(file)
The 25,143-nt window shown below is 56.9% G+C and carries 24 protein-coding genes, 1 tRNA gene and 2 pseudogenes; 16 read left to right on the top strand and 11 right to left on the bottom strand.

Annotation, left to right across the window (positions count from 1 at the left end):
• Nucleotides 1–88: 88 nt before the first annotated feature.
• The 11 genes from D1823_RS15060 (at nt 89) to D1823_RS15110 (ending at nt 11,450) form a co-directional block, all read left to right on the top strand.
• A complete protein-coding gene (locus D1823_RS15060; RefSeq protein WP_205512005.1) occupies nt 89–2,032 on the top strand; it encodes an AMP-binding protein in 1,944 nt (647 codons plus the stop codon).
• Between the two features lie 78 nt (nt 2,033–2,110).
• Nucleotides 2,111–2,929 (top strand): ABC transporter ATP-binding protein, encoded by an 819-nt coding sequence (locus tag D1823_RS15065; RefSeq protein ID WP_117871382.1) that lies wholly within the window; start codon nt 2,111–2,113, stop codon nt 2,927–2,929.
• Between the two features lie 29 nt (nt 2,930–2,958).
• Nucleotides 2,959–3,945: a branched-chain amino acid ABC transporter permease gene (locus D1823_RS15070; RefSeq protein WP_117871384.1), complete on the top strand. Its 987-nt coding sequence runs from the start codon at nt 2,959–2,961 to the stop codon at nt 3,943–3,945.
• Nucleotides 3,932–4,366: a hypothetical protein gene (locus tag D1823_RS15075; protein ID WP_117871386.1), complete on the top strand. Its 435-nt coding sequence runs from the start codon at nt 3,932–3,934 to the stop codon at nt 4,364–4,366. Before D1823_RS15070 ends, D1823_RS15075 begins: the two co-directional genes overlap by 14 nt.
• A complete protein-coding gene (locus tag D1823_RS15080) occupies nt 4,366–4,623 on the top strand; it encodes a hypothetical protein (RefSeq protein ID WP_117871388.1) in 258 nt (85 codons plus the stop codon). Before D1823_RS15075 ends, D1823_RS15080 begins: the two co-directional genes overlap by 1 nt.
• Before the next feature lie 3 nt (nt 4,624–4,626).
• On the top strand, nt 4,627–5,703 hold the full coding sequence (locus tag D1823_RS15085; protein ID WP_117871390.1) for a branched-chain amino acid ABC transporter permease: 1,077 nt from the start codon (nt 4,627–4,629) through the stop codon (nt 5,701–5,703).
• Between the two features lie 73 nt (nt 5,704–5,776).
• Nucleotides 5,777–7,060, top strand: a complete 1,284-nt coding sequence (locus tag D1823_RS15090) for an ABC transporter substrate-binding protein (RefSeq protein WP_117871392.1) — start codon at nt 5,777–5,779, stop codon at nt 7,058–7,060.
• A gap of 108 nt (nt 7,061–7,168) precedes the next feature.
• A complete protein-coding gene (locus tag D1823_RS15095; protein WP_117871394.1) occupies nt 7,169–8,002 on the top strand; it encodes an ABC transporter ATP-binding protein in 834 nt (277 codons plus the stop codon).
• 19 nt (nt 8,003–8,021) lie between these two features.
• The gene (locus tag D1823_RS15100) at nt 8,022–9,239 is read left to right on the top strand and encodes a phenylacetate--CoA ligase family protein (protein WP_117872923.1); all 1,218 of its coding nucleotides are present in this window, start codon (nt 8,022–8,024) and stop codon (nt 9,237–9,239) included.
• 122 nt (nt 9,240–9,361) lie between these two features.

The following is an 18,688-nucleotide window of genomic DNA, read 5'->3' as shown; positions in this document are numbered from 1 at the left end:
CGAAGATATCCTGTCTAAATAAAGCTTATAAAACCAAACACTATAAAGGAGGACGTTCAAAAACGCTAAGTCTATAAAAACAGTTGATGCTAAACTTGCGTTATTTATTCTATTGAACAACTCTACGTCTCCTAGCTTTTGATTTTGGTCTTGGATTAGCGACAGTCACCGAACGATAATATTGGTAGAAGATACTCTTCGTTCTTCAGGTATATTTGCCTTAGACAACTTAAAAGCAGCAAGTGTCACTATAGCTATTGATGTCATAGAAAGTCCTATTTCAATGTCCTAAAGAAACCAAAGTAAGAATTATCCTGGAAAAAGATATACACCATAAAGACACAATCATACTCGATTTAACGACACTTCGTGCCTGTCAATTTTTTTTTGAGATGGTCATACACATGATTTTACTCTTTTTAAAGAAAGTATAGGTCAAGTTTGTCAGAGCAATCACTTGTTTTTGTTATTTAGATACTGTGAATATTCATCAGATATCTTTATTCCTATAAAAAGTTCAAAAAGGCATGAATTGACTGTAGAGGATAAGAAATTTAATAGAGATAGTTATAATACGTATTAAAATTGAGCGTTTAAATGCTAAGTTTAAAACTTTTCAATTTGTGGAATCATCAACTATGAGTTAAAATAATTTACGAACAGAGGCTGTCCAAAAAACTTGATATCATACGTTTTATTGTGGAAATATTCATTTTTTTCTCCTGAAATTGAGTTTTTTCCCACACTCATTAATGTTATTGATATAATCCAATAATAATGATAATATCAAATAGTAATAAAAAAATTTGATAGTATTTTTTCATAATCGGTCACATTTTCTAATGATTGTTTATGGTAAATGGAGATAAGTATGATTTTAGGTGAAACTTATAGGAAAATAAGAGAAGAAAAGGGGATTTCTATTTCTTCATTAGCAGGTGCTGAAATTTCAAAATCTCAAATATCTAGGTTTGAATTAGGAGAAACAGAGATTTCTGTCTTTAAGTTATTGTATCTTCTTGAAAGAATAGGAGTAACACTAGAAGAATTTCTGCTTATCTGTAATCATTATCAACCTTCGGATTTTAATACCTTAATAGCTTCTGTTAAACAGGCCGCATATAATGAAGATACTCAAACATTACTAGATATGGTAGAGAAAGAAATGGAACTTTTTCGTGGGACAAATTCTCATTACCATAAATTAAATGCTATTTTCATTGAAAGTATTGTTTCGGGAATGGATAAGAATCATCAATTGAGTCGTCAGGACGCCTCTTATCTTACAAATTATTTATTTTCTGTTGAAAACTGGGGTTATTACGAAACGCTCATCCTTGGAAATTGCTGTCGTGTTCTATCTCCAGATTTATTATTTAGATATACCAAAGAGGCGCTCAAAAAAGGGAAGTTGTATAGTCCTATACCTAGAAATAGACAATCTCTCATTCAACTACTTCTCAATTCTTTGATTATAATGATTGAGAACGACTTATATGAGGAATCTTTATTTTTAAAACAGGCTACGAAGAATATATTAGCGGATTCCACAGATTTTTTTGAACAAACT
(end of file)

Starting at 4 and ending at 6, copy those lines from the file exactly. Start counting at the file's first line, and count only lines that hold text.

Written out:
• The 11 genes from D1823_RS15060 (at nt 89) to D1823_RS15110 (ending at nt 11,450) form a co-directional block, all read left to right on the top strand.
• A complete protein-coding gene (locus D1823_RS15060; RefSeq protein WP_205512005.1) occupies nt 89–2,032 on the top strand; it encodes an AMP-binding protein in 1,944 nt (647 codons plus the stop codon).
• Between the two features lie 78 nt (nt 2,033–2,110).